7-3 Completion of Database Supporting Technological Basis for Spent Nuclear Fuel Reprocessing

-Handbook on Process and Chemistry of Nuclear Fuel Reprocessing Ver.2-

Fig.7-7 Results of dissolution tests of spent MOX fuel  (41GWd/tHM)

Fig.7-7 Results of dissolution tests of spent MOX fuel (41GWd/tHM)

The increase of uranium concentration and decrease of nitric acid concentration were observed as dissolution progressed. Good correlation was confirmed between krypton discharge and uranium concentration.


Fig.7-8 Decay heat from various kind of spent fuels

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Fig.7-8 Decay heat from various kind of spent fuels

This figure shows decay heat generation from spent fuel discharged from LWR(UO2 , MOX) or FBR (MOX or MOX with minor actinides).

In the future, high burn-up fuel and mixed oxide (MOX) fuel should be reprocessed. Since these fuels contain large quantities of fission products and plutonium, it is important to examine their influence on the dissolution of spent fuel and extraction process used in reprocessing. Furthermore, in order to improve economy and to reduce volume of radioactive waste, further research and development of reprocessing technology will be of great importance. In these efforts, a comprehensive survey and compilation of the basic data of reprocessing technology that has been determined will be of great use.

We have been studying the solution chemistry and chemical processes of actinides and fission products to find a basis for development of advanced fuel reprocessing. Experiments in fuel dissolution and extraction processes using actual spent UO2 and MOX fuels were carried out at Nuclear Fuel Cycle Safety Engineering Research Facility (NUCEF). These experimental results and basic data collected by literature survey were compiled and published as "Handbook on Process and Chemistry of Nuclear Fuel Reprocessing Version 2" in 2008.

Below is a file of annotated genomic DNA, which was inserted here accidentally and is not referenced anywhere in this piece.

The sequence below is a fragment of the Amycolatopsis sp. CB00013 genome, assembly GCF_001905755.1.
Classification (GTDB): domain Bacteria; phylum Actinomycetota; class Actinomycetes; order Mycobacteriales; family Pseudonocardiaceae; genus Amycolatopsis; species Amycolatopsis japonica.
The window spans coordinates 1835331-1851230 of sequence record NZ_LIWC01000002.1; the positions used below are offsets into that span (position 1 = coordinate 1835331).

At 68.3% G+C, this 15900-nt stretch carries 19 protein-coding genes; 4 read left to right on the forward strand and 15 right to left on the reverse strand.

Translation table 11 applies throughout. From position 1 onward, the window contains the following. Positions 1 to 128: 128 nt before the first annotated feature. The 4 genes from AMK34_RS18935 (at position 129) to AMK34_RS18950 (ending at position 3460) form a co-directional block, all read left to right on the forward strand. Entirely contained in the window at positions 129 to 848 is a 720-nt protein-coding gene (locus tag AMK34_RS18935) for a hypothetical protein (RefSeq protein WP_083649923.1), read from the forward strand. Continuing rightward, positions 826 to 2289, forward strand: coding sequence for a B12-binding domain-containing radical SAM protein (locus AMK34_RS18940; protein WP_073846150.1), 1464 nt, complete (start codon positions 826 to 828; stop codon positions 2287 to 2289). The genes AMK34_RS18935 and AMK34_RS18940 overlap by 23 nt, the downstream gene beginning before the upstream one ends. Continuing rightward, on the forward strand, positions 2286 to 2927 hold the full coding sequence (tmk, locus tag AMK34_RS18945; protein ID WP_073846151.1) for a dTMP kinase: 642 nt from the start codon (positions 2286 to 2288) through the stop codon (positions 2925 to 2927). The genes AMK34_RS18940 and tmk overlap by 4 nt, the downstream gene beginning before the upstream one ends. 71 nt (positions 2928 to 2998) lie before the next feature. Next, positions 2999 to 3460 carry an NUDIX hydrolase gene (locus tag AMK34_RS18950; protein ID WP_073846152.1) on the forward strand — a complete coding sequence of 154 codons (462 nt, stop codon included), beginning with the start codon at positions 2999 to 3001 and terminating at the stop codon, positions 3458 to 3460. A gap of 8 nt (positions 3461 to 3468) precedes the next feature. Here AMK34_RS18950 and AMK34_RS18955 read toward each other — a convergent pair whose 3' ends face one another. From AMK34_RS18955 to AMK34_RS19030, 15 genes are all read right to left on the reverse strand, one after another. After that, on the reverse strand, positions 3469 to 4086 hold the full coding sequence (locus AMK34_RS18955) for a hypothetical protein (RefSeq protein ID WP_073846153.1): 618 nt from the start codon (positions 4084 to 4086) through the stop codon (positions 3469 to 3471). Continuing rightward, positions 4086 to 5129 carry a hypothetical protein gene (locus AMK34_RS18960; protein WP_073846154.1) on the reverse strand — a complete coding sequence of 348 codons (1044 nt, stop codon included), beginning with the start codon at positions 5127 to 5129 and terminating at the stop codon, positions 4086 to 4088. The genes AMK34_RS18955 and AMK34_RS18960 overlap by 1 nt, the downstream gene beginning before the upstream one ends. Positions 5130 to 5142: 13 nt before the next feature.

In the first section of this handbook, basic data, such as solution density, viscosity, absorption spectra of actinide ions and etc. are given.

The next section describes results of dissolution experiments (Fig.7-7) and off-gas treatment tests using spent fuels of several burn-ups. Concentration changes of uranium and nitric acid during the dissolution were compared with our simulation model. Results of dissolution residue analysis are also given here.

Distribution behavior and redox reactions of important elements such as uranium, plutonium, neptunium etc. during the extraction process are reviewed, and our simulation code PARC, developed for solvent extraction studies, is explained. The results of NUCEF experiments and calculations with PARC given here agreed well with each other.

In addition to these data, we summarized fission product compositions and decay heat from various kinds of spent fuels (Fig.7-8), and plutonium polymerization and solvent degradation, which will become more important with regard to safety in the future.

It is expected that this handbook will be widely utilized as one technological basis for smooth and safe operation of plants and for research and development toward the next generation of nuclear plants, since it is a useful compilation of knowledge about reprocessing.


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